Now showing 1 - 1 of 1
  • Publication
    Transcriptomics and proteomics revealed sex differences in human pulmonary microvascular endothelial cells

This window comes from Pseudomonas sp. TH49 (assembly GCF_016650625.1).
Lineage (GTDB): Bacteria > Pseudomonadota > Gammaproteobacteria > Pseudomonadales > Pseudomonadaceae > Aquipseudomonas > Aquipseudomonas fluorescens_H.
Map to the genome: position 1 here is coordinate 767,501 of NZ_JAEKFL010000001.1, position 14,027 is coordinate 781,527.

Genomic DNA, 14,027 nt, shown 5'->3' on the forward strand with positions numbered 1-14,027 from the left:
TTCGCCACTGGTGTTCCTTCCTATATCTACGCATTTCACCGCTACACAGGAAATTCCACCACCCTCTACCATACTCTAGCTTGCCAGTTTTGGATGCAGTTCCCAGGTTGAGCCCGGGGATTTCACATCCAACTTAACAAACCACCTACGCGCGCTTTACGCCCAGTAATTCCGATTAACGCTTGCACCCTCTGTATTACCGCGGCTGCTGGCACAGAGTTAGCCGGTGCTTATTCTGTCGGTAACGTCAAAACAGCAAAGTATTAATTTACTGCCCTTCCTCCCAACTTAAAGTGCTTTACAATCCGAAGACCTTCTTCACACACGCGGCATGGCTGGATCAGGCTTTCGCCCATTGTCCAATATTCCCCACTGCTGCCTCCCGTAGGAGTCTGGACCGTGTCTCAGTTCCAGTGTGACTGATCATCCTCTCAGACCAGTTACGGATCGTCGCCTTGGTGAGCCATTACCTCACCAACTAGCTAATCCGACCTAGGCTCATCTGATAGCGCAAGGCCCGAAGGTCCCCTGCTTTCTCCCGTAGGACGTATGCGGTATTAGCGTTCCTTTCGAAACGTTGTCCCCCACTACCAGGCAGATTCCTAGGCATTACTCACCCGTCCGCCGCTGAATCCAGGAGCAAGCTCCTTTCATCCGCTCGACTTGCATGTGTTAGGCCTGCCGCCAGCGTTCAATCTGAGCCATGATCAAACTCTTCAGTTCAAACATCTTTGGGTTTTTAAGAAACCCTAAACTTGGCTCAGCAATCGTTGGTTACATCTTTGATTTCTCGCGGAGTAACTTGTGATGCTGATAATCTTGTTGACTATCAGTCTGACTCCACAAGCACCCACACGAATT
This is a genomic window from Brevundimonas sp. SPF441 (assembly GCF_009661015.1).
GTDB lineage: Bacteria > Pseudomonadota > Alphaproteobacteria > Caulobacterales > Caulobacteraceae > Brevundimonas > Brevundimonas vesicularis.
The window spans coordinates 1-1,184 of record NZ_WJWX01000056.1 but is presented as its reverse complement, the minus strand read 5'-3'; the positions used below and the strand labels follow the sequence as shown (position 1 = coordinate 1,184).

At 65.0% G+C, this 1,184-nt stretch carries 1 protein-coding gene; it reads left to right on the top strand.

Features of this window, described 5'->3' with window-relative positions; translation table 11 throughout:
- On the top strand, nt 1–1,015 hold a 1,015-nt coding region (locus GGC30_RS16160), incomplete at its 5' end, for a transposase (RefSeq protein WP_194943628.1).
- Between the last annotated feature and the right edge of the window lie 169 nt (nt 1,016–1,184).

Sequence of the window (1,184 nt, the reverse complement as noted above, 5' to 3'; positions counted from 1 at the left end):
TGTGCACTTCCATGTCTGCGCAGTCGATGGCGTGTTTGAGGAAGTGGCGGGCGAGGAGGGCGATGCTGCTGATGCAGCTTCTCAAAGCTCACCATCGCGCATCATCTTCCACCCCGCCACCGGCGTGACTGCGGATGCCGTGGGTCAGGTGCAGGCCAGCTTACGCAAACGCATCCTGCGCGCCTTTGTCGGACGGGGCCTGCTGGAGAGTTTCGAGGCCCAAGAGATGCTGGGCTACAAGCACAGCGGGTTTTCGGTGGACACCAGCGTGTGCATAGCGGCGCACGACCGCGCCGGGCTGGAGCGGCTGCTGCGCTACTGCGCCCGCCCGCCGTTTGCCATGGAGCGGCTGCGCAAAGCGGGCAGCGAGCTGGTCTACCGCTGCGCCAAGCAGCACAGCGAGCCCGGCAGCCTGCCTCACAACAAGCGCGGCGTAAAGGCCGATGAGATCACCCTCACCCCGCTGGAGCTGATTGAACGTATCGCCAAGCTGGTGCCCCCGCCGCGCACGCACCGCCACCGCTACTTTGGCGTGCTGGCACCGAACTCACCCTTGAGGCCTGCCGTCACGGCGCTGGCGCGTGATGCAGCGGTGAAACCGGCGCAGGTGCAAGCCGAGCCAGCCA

Marked sexual dimorphism is displayed in the onset and progression of pulmonary hypertension (PH). Females more commonly develop pulmonary arterial hypertension (PAH), yet females with PAH and other types of PH have better survival than males. Pulmonary microvascular endothelial cells play a crucial role in the pulmonary vascular remodelling and increased pulmonary vascular resistance in PH. Given this background, we hypothesized that there are sex differences in the pulmonary microvascular endothelium basally and in response to hypoxia that are independent of the sex hormone environment. Human pulmonary microvascular endothelial cells (HPMECs) from healthy male and female donors, cultured under physiological shear stress, were analysed using RNA sequencing and label-free quantitative proteomics. Gene set enrichment analysis identified a number of sex different pathways both in normoxia and hypoxia, including pathways that regulate cell proliferation. In vitro, rate of proliferation in female HPMECs was lower than in male HPMECs, a finding that supports the omics results. Interestingly, thrombospondin1, an inhibitor of proliferation, was more highly expressed in female than in male cells. These results demonstrate for the first time important differences between female and male HPMECs that persist in the absence of sex hormone differences and identify novel pathways for further investigation that may contribute to sexual dimorphism in pulmonary hypertensive diseases.